The do's and don'ts of hardwood flooring
Anyone who has bought a house or condo over the last 15 years is awareof the popularity of hardwood flooring. It’s often the reason we buyone home over another.
Anyone who has bought a house or condo over the last 15 years is aware of the popularity of hardwood flooring. It’s often the reason we buy one home over another.
Wood flooring, installed properly, in a suitable colour and wood type, can be enjoyed for a lifetime. Choose the wrong stain, wood or size of wood plank and you’ll have a trendy, expensive mess on your hands that isn’t always so easy to change.
“The biggest mistake people make when choosing hardwood flooring is that they try to follow short-lived trends,” says hardwood flooring expert Bill Schinas of Smithwood Floors in Etobicoke, Ont.
“Choosing a wood type and stain colour that belongs in the architectural style of your home will allow the wood floors to last a lifetime.”
Here’s a few of this flooring guru’s dos and don’ts when choosing hardwood.
Do: Choose a wood type that is suitable for your lifestyle.
Most open-concept style homes work best with a hardwood like oak or maple. Oak tends to give a more traditional feel to the house while maple floors offer a more contemporary feel.
Don’t: Choose your wood type around your decor scheme, but around the era/architecture of your home.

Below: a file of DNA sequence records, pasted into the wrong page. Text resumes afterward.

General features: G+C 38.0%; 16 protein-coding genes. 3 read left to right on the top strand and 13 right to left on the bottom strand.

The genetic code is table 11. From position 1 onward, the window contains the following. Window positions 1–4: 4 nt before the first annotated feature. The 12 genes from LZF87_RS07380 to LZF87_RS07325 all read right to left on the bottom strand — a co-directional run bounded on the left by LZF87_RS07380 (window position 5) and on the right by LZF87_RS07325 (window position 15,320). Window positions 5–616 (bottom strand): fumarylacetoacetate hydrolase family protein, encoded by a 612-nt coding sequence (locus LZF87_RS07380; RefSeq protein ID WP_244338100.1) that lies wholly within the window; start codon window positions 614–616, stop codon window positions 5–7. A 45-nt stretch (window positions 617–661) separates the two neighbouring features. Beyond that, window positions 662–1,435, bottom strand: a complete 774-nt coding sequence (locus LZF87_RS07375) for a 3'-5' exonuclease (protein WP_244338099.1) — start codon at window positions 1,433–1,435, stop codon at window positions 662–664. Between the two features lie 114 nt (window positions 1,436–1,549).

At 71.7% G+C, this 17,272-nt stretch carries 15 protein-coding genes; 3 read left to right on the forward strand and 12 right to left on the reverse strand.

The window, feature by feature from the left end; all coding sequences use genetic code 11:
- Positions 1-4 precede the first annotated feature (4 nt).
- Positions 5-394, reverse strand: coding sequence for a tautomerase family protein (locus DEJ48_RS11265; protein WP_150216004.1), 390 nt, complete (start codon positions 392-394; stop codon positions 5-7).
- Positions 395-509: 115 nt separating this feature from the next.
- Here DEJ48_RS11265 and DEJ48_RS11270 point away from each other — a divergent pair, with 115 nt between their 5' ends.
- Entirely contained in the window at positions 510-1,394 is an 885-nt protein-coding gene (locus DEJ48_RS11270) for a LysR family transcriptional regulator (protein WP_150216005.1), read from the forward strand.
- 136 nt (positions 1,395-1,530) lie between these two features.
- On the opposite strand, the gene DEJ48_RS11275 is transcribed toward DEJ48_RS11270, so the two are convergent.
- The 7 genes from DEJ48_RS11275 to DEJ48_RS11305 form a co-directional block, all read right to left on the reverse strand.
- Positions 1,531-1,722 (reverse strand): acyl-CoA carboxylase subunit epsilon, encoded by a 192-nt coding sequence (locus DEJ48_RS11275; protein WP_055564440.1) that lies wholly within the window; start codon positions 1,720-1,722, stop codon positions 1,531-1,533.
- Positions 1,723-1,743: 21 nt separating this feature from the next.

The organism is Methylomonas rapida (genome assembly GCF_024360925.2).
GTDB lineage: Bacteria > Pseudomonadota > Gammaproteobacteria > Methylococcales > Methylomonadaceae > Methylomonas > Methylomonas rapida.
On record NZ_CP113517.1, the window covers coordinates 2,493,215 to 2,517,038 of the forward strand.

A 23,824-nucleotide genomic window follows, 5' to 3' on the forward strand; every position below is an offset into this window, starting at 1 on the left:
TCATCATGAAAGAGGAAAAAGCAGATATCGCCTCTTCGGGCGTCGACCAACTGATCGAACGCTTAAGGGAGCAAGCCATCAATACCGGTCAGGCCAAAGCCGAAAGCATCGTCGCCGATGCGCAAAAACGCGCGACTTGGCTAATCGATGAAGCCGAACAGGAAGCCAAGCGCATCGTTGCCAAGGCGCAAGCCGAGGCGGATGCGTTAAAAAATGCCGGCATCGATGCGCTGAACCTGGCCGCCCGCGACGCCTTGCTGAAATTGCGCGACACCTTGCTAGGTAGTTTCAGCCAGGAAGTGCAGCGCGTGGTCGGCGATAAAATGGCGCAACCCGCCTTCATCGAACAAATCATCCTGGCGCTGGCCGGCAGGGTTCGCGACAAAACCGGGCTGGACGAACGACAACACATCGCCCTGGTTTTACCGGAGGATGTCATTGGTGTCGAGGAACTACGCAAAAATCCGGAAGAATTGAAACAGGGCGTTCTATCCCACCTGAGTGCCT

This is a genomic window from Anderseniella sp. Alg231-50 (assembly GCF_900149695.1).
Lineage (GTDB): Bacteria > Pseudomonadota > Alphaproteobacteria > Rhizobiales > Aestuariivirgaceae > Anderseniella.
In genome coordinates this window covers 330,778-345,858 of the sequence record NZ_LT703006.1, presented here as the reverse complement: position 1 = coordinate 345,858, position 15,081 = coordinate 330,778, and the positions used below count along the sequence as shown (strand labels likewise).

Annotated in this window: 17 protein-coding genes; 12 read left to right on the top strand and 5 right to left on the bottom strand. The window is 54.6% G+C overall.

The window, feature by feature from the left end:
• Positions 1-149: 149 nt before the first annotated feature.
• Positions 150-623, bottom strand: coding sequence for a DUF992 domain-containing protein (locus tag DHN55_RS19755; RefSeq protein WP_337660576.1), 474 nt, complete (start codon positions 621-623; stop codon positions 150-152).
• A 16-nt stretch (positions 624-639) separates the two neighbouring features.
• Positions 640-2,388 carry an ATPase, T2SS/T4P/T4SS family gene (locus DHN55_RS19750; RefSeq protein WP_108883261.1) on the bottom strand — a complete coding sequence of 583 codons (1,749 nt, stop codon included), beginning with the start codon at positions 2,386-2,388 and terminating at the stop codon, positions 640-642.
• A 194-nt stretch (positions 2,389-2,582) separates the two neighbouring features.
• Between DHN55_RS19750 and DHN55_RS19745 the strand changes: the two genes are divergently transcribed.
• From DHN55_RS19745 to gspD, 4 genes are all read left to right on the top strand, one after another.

If you live in a modern condo, then choose a trendy flooring choice like grey-stained maple flooring. If you’re buying an arts-and-crafts style home then a deep cherry wood flooring would be most suitable.
Do: Follow trends of light or dark flooring as these tend to stick around for a long time.
The trend to dark wood has been around for about 10 years and slightly lighter tones are now emerging.
Don’t: Choose wide planked floor boards just because they are a trend.
They can make a small space feel smaller and will not suit the scale of most rooms in new condos and homes. Wide planked floors will always look great in either traditional or industrial style homes.
Do: Consider stain colours like walnut as it is the most neutral of all the stain colours.
Note that cherry stains will have a more orange colour, mahogany will have more red and driftwood will have more grey (which is a big trend right now, but I think it will be short-lived).
Don’t:?Allow your decorator to choose your wood type and stain.
If building a house and working with a designer and architect, allow your architect to make the flooring suggestion.
They will not be as affected by trends and will incorporate the flooring choice into the integrity of the house’s architectural scheme.
Do: Consider installing unfinished hardwood flooring.
Although there is more work to install on site, it will look more professional. The wood strip lengths are longer and they can be sanded and stained many times over the floor’s lifetime.
Pre-finished flooring often has microbevels between the planks, making it more difficult to sand and stain in the future.